Now look at Tremblay. Not only does he appear in the Chroniques as the baby the fat woman is pregnant with (and in the fifth installment, Le Premier quartier de la lune, as one of the main characters), but right from the start – right from Les belles soeurs – his work has had that air of being grounded in an absolutely familiar world which you associate with the great storytellers.
Here Tremblay’s sensitivity to childhood finds an explanation. To understand the child’s point of view, you need to retain the child in yourself; and you can’t do this, I am convinced, unless the space or world you are talking about is one you have been familiar with since childhood. “Familiar” has the word “family” in it; and just as when you belong to a family its sights and sounds and smells are as deeply yours as the smell of your own skin, so the storyteller’s world must be his, a place where childhood and adulthood mingle and can’t be separated. So it was with Dicken’s London streets, with Kipling’s bazaars and Ellroy’s Los Angeles; and so it is with Tremblay’s la rue Fabre, the Montreal street where he grew up in a house shared by 13 people in three families. (Note, by the way, that when Tremblay won a scholarship as the top student in Quebec, he rejected his privileged education after three months and rejoined his old eighth-grade classmates. He has continued to live in Montreal ever since.)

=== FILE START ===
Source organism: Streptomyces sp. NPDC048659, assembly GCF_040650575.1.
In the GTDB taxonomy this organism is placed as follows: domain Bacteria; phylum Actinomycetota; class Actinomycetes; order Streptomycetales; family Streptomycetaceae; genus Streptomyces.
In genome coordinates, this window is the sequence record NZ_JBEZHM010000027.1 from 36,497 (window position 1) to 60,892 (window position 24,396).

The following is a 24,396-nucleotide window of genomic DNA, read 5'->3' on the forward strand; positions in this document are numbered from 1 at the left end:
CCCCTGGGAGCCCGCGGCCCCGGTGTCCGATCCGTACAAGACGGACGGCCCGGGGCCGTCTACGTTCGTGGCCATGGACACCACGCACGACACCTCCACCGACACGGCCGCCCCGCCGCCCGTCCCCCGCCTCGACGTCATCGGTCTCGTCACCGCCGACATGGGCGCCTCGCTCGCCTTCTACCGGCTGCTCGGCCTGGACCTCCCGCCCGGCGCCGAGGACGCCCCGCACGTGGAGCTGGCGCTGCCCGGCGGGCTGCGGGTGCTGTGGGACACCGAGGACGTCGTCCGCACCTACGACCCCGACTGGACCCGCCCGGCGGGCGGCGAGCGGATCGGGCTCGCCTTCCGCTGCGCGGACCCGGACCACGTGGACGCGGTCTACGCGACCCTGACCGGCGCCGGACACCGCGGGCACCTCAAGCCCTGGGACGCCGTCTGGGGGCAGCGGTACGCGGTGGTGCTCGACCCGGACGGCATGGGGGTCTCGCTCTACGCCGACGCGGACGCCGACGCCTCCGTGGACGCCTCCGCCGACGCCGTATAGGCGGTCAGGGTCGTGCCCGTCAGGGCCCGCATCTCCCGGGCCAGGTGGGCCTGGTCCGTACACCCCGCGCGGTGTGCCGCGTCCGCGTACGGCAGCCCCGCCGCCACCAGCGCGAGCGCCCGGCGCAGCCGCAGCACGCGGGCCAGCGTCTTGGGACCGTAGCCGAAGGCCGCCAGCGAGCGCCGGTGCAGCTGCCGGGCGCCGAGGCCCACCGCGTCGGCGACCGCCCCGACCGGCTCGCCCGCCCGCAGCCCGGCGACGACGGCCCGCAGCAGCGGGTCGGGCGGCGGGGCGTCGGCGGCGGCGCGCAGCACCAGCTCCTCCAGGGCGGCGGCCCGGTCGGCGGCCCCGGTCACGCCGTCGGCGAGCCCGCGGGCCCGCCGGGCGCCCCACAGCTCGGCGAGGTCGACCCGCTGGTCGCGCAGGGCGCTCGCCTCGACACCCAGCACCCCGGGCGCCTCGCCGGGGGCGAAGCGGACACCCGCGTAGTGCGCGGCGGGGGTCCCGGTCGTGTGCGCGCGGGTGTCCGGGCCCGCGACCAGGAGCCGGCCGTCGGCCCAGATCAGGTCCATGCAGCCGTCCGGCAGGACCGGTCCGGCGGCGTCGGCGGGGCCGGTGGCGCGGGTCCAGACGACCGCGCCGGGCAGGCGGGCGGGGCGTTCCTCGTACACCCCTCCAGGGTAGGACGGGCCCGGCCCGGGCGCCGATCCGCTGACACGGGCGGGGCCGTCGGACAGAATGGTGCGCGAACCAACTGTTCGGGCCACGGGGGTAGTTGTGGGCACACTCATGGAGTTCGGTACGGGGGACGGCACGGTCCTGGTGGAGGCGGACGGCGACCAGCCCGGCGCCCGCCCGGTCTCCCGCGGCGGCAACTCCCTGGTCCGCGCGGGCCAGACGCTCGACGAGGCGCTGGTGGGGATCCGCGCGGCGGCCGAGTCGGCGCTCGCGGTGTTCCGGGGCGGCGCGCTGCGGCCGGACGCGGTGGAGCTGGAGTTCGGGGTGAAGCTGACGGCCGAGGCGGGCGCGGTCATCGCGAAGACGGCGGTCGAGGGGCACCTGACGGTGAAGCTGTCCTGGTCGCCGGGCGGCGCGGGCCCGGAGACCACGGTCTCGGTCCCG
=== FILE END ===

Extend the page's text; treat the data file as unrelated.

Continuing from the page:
As For Me and my House was probably English Canada’s first good book. Consider its atmosphere. Ross’s heroine writes her diary – and it means something that it’s a diary, that most inward of forms – with a combination of romantic emotion and precise, sarcastic intelligence; and she writes about a world that has achieved rock-bottom ugliness. Respectability reigns supreme, the sort of respectability you associate with heavily curtained windows and wallpapered rooms with trays of candy in them. Censoriousness, hateful gossip, sex starvation and a kind of stomach-biting loneliness all combine to produce an atmosphere of insecurity, in which impulses are held back as if a whip would lash you for making a move, and the more sensitive individuals tunnel into themselves from sheer misery.
Here you find anglophone wretchedness in all its force. And Ross expresses it with a passion and truthfulness which still thrill me on rereading the book.